Auto chip distributors are suspected of jacking up prices, and regulators promise to punish hoarding and price hikes.
China’s regulatory agency is launching an investigation into auto industry chip distributors, it said on Tuesday, citing suspicions of price hikes.
The State Administration for Market Regulation (SAMR) action is the latest in a regulatory crackdown over the past year that has targeted a range of businesses and industries as the Chinese government crack down on the industry.
The companies were suspected of driving up prices, based on price monitoring and reporting of clues, the agency said in its statement, and pledged to investigate and punish illegal acts. such as hoarding, rising prices and collusion.
“In response to significant issues such as speculation and high prices in the automotive chip market, the State Market Surveillance Administration recently opened an investigation into automotive chip distributors,” the statement said.
China’s CSI All Shares Semiconductor & Semiconductor Equipment index fell about 6% after the news. Chip developers GigaDevice Semiconductor (Beijing) Inc, Wuxi NCE Power Co and Hangzhou Lion Electronics Co plunged from their 10% daily trading limit in Shanghai on Tuesday. Some Asian chip inventories outside of China related to the auto industry have also fallen.
Disrupted supply chains
A global chip shortage that began last December has disrupted supply chains and the hardware industry around the world. Although initially concentrated in the automotive sector, it has since spread to a wide range of gadgets.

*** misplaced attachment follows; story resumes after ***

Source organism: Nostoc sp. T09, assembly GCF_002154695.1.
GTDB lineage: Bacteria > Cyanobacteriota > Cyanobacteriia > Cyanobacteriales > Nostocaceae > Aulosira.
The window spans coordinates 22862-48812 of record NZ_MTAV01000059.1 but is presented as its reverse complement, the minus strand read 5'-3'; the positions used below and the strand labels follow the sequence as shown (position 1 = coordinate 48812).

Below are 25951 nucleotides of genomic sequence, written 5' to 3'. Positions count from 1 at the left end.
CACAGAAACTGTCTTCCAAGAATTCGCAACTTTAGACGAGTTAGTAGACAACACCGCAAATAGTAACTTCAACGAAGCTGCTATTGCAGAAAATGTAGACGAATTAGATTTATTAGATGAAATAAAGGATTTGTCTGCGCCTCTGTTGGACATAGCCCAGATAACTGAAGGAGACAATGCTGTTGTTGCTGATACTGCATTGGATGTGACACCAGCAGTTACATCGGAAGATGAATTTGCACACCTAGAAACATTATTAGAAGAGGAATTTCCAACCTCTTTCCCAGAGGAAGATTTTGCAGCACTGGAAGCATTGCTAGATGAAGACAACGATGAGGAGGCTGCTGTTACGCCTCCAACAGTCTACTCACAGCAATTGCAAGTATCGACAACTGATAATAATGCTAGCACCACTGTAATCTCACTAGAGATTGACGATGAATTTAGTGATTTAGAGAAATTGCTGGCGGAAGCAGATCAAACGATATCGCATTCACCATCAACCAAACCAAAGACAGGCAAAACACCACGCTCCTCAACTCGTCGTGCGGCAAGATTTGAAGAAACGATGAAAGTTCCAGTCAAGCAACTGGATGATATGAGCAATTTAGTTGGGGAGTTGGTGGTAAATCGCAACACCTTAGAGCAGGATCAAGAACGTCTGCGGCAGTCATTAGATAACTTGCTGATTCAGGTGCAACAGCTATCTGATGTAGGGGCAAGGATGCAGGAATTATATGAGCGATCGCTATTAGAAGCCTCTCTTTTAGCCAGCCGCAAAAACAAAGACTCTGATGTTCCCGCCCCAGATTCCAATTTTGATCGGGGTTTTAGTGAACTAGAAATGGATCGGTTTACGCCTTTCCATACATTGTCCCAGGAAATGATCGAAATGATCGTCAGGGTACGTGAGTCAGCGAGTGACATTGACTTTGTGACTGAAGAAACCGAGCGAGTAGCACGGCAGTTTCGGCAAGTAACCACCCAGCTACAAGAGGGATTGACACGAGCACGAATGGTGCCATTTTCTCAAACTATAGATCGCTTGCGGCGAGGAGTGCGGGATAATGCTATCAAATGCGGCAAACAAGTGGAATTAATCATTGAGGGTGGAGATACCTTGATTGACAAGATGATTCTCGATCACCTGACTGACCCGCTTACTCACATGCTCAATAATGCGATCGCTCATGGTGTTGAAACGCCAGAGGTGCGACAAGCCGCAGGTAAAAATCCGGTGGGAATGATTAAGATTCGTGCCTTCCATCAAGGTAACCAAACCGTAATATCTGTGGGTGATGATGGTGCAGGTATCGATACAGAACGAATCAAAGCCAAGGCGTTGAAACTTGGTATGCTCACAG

Concerns about the uncertainty of supply have sometimes led chip buyers and distributors to purchase more chips than they need, creating a vicious cycle that drives prices even higher.
Investors have crowded into shares of chipmakers as the global shortage shows little sign of abating and electric car sales from China to Europe and the United States increase. These companies have also largely escaped Beijing’s crackdown on internet companies to address the industry’s “tough problems”, a move that has had a devastating impact on Big Tech and most recently felt by China’s education sector. in line.
Chinese automakers import around 90% of the high-end chips they need, and the shortage is particularly affecting them. Car sales in June fell 12.6% from the previous month, the China Association of Automobile Manufacturers said, officials citing supply constraints as the root cause.
As the global chip shortage persists, particularly in the automotive sector, higher prices have been a common theme discussed by semiconductor executives this earnings season.
In June, the CEO of U.S. chipmaker Intel said he expected the shortage to bottom out by the end of the year, with the market only returning to normal by 2023.